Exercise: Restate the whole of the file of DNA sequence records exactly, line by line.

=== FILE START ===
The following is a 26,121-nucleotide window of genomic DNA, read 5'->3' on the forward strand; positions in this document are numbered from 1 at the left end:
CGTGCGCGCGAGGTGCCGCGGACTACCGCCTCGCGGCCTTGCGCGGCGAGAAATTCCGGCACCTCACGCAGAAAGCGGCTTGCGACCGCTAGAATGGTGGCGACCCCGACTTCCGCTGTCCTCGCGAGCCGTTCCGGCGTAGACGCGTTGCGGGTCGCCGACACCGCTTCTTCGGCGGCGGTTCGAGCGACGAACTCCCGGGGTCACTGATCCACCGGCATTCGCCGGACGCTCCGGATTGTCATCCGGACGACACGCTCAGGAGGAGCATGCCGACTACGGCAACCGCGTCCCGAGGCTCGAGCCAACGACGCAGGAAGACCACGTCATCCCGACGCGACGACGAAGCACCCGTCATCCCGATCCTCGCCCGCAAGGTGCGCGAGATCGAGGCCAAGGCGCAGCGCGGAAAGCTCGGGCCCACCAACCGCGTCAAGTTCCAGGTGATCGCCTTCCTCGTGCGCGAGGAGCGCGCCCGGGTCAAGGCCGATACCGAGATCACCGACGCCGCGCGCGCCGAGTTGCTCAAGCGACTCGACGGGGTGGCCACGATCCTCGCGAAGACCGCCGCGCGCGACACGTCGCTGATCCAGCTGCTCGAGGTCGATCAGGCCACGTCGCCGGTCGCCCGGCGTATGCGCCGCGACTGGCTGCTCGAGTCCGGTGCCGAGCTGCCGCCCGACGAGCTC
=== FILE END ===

The following is a 26,121-nucleotide window of genomic DNA, read 5'->3' on the forward strand; positions in this document are numbered from 1 at the left end:
CGTGCGCGCGAGGTGCCGCGGACTACCGCCTCGCGGCCTTGCGCGGCGAGAAATTCCGGCACCTCACGCAGAAAGCGGCTTGCGACCGCTAGAATGGTGGCGACCCCGACTTCCGCTGTCCTCGCGAGCCGTTCCGGCGTAGACGCGTTGCGGGTCGCCGACACCGCTTCTTCGGCGGCGGTTCGAGCGACGAACTCCCGGGGTCACTGATCCACCGGCATTCGCCGGACGCTCCGGATTGTCATCCGGACGACACGCTCAGGAGGAGCATGCCGACTACGGCAACCGCGTCCCGAGGCTCGAGCCAACGACGCAGGAAGACCACGTCATCCCGACGCGACGACGAAGCACCCGTCATCCCGATCCTCGCCCGCAAGGTGCGCGAGATCGAGGCCAAGGCGCAGCGCGGAAAGCTCGGGCCCACCAACCGCGTCAAGTTCCAGGTGATCGCCTTCCTCGTGCGCGAGGAGCGCGCCCGGGTCAAGGCCGATACCGAGATCACCGACGCCGCGCGCGCCGAGTTGCTCAAGCGACTCGACGGGGTGGCCACGATCCTCGCGAAGACCGCCGCGCGCGACACGTCGCTGATCCAGCTGCTCGAGGTCGATCAGGCCACGTCGCCGGTCGCCCGGCGTATGCGCCGCGACTGGCTGCTCGAGTCCGGTGCCGAGCTGCCGCCCGACGAGCTC